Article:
Take note of how many piles of droppings there are in the stable; are the droppings hard and formed or are they soft? Is the bed tidy or disturbed? Some horses routinely make a mess of their bed – if this is normal behaviour for that individual, it should give no cause for concern. But if your horse is usually settled and has a relatively tidy bed – alarm bells should go off if you arrive to find his bed pawed up into mountains of straw or shavings. Check the hay and feed pots; is your horse eating normally?
Absence of any piles of droppings should always give cause for concern. The normal horse will defaecate some ten to twelve times a day – some more! Again, get used to what is normal for your horse. Take care if the droppings change in consistency, drier droppings may indicate poor hydration and predispose him to impaction colic.
If you have as stethoscope you can listen for gut sounds or borborygmi. Listen to all four quadrants of the abdomen; the upper and lower left and right sides. Normal gastrointestinal motility will be represented by rumbling and gurgling sounds in all four quadrants, high pitched pings are normal and indicate the presence of gas. The absence of sounds in any or all of the quadrants is cause for concern.
Is the bed wet? Check the water bucket / drinker – has he been drinking normally? Obviously, this is harder to monitor if the horse has access to an automatic drinker, if you are concerned about inadequate water intake – switch to offering water in a bucket which allows for accurate monitoring.
The circulatory system
If you have a stethoscope you can auscultate or listen to your horse’s heart to determine the heartrate. You should position the ‘bell’ of the stethoscope on the left side of the ribcage in behind the horse’s elbow.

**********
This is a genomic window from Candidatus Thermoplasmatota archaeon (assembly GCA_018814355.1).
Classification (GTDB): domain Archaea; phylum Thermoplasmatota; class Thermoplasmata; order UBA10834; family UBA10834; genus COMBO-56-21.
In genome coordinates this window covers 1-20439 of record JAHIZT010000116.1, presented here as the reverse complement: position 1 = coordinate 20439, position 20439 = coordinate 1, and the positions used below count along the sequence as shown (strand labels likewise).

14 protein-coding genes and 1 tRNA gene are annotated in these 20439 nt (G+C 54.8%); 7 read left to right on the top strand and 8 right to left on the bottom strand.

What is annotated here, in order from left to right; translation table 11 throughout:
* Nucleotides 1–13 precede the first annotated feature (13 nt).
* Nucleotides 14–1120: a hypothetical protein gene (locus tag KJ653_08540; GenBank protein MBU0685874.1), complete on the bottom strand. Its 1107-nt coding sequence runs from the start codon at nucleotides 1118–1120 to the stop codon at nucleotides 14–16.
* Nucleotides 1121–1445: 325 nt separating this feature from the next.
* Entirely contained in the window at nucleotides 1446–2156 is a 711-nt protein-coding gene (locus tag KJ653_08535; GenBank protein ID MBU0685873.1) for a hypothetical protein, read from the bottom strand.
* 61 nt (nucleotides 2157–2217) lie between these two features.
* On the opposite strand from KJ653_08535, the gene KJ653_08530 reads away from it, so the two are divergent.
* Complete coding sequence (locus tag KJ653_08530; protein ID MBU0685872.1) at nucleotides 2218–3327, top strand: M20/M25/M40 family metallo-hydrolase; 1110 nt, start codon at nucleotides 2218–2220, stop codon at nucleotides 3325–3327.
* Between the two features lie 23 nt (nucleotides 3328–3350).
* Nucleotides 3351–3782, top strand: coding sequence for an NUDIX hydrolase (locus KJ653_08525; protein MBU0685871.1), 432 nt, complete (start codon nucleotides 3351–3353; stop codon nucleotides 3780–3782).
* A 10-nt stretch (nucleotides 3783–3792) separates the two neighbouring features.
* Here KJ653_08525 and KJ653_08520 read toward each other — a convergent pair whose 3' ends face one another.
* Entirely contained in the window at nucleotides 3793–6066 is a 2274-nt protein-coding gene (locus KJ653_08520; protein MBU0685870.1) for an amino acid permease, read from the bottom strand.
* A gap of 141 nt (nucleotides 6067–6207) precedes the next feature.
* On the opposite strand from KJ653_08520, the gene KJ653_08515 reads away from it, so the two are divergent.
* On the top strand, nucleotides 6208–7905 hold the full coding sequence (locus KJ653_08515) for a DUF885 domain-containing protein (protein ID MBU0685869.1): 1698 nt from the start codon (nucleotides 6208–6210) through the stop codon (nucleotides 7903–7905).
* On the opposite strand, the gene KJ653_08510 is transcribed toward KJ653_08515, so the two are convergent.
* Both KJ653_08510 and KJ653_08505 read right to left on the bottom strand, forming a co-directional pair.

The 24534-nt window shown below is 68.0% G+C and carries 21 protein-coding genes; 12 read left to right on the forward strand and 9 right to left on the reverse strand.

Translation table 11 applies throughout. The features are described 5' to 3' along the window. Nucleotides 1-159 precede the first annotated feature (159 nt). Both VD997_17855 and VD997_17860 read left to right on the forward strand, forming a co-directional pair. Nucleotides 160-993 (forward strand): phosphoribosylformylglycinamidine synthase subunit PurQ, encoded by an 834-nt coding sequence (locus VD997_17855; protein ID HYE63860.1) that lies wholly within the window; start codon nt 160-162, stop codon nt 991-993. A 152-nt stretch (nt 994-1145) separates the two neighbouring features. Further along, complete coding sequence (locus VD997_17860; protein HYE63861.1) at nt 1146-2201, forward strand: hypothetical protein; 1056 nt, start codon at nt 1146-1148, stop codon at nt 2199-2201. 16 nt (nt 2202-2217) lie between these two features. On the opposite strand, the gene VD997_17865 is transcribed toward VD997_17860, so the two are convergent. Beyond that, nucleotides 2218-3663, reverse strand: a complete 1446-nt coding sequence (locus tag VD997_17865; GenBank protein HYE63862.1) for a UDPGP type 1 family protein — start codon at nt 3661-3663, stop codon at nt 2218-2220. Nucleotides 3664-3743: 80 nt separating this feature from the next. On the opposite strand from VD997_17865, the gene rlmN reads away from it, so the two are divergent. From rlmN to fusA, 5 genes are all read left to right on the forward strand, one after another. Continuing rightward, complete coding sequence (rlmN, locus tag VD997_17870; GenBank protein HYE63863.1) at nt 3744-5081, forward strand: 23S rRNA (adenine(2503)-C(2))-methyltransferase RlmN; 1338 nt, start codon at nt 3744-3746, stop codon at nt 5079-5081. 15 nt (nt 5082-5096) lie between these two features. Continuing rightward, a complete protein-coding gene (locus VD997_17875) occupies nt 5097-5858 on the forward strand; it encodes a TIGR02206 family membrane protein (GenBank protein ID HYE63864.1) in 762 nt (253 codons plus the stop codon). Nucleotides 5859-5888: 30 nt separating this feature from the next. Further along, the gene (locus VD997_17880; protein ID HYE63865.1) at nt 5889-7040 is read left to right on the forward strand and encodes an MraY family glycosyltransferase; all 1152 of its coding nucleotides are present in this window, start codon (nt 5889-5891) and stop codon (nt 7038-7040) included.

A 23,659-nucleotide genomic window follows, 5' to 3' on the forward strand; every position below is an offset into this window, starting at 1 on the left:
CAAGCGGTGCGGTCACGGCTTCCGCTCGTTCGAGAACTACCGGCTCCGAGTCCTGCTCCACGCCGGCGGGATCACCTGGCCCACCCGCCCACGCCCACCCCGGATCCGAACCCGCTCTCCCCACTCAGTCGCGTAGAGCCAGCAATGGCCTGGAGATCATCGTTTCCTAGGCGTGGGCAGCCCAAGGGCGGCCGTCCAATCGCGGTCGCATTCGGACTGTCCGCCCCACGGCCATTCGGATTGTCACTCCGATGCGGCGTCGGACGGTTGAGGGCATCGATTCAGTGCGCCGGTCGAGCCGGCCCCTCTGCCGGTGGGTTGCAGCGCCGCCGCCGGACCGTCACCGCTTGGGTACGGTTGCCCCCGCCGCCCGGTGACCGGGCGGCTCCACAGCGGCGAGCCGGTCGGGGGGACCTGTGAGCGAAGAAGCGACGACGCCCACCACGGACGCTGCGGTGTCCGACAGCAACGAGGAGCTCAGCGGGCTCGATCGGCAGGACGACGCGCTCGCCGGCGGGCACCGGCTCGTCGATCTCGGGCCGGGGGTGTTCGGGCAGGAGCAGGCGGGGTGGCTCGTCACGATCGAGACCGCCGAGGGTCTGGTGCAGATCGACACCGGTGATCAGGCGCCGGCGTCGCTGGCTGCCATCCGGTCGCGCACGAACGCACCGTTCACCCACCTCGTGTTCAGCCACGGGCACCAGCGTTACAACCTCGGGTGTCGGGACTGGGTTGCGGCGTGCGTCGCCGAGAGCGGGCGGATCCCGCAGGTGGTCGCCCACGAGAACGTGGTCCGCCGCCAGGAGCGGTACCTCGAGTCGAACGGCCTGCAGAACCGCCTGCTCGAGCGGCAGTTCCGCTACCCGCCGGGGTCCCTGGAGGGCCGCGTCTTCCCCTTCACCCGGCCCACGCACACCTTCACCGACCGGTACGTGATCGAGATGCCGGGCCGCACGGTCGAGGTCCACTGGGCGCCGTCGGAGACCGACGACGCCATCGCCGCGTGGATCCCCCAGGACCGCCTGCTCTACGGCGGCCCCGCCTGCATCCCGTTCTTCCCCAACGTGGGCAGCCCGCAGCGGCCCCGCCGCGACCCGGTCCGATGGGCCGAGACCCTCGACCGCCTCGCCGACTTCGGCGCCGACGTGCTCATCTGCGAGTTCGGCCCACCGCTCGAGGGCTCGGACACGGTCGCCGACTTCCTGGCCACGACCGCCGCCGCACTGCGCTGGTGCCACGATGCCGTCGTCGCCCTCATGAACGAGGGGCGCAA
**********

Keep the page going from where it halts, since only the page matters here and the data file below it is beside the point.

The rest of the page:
Some horses can get excited by the sensation of having their heart listened to (they may associate it with having a veterinary examination before getting a needle for a vaccination). If this happens, give him a scratch on his withers, this will relax him (in the same way that horses mutually groom at the wither area) – you should be able to notice the heart rate slowing to normal. Listen to the heart for a full minute before you start to count the beats – to give him a chance to relax. Count the number of beats in 15 seconds and multiply by four if your horse will not stand still for a full 60 seconds.
The normal heart should make a ‘LUB DUB’ sound, assessment should include the rate (average adult heart rate is 22-44 beats per minute, foals will vary depending on their age) rhythm (note if the beats have an irregular rhythm – is it regularly irregular, or just irregular?) and sound (listen for murmurs, such as swishing or buzzing sounds).If you don’t have a stethoscope, you can check the pulse rate of your horse by feeling the artery on his face, just under the curvature of the cheek bone, on either side of his lower jaw.
The mucous membranes colour can be examined for colour (normal colour is salmon pink) and the capillary refill time checked; blanch the mucous membranes by applying pressure with one of your fingertips, the capillaries should refill with blood (colour) in 1-2 seconds. It is easiest to assess the mucous membranes of the lips or gums but occasionally dark pigmentation can prevent this, in which case you can look at the conjunctiva or nostrils (or the vaginal membranes in fillies or mares). When assessing the gums, check excessive salivation or for signs of dryness or tackiness – which can be indicators of dehydration.
Lastly, you can check your horse’s temperature if you have a thermometer. You may need to tie the horse up to achieve this or to enlist the help of a friend to do this safely. Always stand to one side of the horse – never directly behind him – as you take the rectal temperature. To get an accurate measurement ensure your thermometer is placed up against the side of the rectum and not in the middle of a ball of faeces. The normal temperature for a horse (adult) is 37.2-38.3⁰C (99-101⁰F) a foal is 37.5-38.9⁰C (100-101.5⁰F). Remember a horse with a fever may not necessarily feel warm to touch, touch the extremities – the ears / limbs and hooves – to check if they feel exceptionally cold.